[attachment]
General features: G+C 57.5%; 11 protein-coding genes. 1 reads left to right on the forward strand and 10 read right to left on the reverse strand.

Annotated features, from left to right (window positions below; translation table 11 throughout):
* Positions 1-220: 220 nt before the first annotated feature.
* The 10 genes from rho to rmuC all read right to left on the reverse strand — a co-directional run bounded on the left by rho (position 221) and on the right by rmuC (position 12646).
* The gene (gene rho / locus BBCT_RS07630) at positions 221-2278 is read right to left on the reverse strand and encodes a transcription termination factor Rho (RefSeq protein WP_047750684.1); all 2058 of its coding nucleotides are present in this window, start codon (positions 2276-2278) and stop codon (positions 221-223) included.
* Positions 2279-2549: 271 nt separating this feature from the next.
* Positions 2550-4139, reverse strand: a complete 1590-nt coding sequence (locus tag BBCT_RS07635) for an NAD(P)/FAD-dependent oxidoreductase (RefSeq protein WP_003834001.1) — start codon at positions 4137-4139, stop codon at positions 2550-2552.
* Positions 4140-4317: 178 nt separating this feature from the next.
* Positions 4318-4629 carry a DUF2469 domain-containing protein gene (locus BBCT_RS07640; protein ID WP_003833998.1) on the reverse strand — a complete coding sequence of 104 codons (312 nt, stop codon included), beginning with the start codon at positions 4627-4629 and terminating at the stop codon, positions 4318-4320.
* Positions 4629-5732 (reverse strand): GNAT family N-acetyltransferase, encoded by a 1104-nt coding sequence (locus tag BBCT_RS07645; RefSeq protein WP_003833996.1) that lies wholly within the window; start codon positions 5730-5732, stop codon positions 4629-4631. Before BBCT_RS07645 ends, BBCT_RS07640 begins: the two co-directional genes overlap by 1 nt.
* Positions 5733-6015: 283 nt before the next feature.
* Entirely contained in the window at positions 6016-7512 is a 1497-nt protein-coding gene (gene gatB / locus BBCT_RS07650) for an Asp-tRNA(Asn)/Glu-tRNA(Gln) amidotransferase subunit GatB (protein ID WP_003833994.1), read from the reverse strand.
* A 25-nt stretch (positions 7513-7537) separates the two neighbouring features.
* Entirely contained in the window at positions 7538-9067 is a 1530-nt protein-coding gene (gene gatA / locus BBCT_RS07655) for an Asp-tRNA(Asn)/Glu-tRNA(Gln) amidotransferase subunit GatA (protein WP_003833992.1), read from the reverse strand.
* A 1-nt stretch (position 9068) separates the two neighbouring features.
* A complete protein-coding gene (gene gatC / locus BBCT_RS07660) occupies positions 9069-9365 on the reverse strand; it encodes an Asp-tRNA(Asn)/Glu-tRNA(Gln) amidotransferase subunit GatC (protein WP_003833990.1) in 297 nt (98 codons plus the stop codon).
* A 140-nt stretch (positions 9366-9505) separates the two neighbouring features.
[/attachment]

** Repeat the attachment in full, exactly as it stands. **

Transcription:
General features: G+C 57.5%; 11 protein-coding genes. 1 reads left to right on the forward strand and 10 read right to left on the reverse strand.

Annotated features, from left to right (window positions below; translation table 11 throughout):
* Positions 1-220: 220 nt before the first annotated feature.
* The 10 genes from rho to rmuC all read right to left on the reverse strand — a co-directional run bounded on the left by rho (position 221) and on the right by rmuC (position 12646).
* The gene (gene rho / locus BBCT_RS07630) at positions 221-2278 is read right to left on the reverse strand and encodes a transcription termination factor Rho (RefSeq protein WP_047750684.1); all 2058 of its coding nucleotides are present in this window, start codon (positions 2276-2278) and stop codon (positions 221-223) included.
* Positions 2279-2549: 271 nt separating this feature from the next.
* Positions 2550-4139, reverse strand: a complete 1590-nt coding sequence (locus tag BBCT_RS07635) for an NAD(P)/FAD-dependent oxidoreductase (RefSeq protein WP_003834001.1) — start codon at positions 4137-4139, stop codon at positions 2550-2552.
* Positions 4140-4317: 178 nt separating this feature from the next.
* Positions 4318-4629 carry a DUF2469 domain-containing protein gene (locus BBCT_RS07640; protein ID WP_003833998.1) on the reverse strand — a complete coding sequence of 104 codons (312 nt, stop codon included), beginning with the start codon at positions 4627-4629 and terminating at the stop codon, positions 4318-4320.
* Positions 4629-5732 (reverse strand): GNAT family N-acetyltransferase, encoded by a 1104-nt coding sequence (locus tag BBCT_RS07645; RefSeq protein WP_003833996.1) that lies wholly within the window; start codon positions 5730-5732, stop codon positions 4629-4631. Before BBCT_RS07645 ends, BBCT_RS07640 begins: the two co-directional genes overlap by 1 nt.
* Positions 5733-6015: 283 nt before the next feature.
* Entirely contained in the window at positions 6016-7512 is a 1497-nt protein-coding gene (gene gatB / locus BBCT_RS07650) for an Asp-tRNA(Asn)/Glu-tRNA(Gln) amidotransferase subunit GatB (protein ID WP_003833994.1), read from the reverse strand.
* A 25-nt stretch (positions 7513-7537) separates the two neighbouring features.
* Entirely contained in the window at positions 7538-9067 is a 1530-nt protein-coding gene (gene gatA / locus BBCT_RS07655) for an Asp-tRNA(Asn)/Glu-tRNA(Gln) amidotransferase subunit GatA (protein WP_003833992.1), read from the reverse strand.
* A 1-nt stretch (position 9068) separates the two neighbouring features.
* A complete protein-coding gene (gene gatC / locus BBCT_RS07660) occupies positions 9069-9365 on the reverse strand; it encodes an Asp-tRNA(Asn)/Glu-tRNA(Gln) amidotransferase subunit GatC (protein WP_003833990.1) in 297 nt (98 codons plus the stop codon).
* A 140-nt stretch (positions 9366-9505) separates the two neighbouring features.